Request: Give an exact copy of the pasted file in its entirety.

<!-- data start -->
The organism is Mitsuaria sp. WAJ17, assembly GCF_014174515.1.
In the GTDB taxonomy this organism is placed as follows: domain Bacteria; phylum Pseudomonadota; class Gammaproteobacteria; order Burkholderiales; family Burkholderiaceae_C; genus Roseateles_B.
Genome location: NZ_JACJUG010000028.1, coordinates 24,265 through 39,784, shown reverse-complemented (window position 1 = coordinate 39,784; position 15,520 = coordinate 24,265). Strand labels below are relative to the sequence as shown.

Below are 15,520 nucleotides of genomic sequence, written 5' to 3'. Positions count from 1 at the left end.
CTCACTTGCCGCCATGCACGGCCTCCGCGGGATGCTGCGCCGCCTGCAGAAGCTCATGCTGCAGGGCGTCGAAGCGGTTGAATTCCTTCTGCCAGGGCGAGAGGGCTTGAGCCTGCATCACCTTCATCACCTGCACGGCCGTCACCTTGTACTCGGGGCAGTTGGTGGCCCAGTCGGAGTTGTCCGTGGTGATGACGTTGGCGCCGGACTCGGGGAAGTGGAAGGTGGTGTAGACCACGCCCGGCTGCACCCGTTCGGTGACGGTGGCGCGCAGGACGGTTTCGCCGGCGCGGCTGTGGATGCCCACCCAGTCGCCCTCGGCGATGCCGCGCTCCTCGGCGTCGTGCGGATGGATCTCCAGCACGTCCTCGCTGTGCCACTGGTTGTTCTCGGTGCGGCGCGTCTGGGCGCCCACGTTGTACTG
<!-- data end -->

The organism is Mitsuaria sp. WAJ17, assembly GCF_014174515.1.
In the GTDB taxonomy this organism is placed as follows: domain Bacteria; phylum Pseudomonadota; class Gammaproteobacteria; order Burkholderiales; family Burkholderiaceae_C; genus Roseateles_B.
Genome location: NZ_JACJUG010000028.1, coordinates 24,265 through 39,784, shown reverse-complemented (window position 1 = coordinate 39,784; position 15,520 = coordinate 24,265). Strand labels below are relative to the sequence as shown.

Below are 15,520 nucleotides of genomic sequence, written 5' to 3'. Positions count from 1 at the left end.
CTCACTTGCCGCCATGCACGGCCTCCGCGGGATGCTGCGCCGCCTGCAGAAGCTCATGCTGCAGGGCGTCGAAGCGGTTGAATTCCTTCTGCCAGGGCGAGAGGGCTTGAGCCTGCATCACCTTCATCACCTGCACGGCCGTCACCTTGTACTCGGGGCAGTTGGTGGCCCAGTCGGAGTTGTCCGTGGTGATGACGTTGGCGCCGGACTCGGGGAAGTGGAAGGTGGTGTAGACCACGCCCGGCTGCACCCGTTCGGTGACGGTGGCGCGCAGGACGGTTTCGCCGGCGCGGCTGTGGATGCCCACCCAGTCGCCCTCGGCGATGCCGCGCTCCTCGGCGTCGTGCGGATGGATCTCCAGCACGTCCTCGCTGTGCCACTGGTTGTTCTCGGTGCGGCGCGTCTGGGCGCCCACGTTGTACTG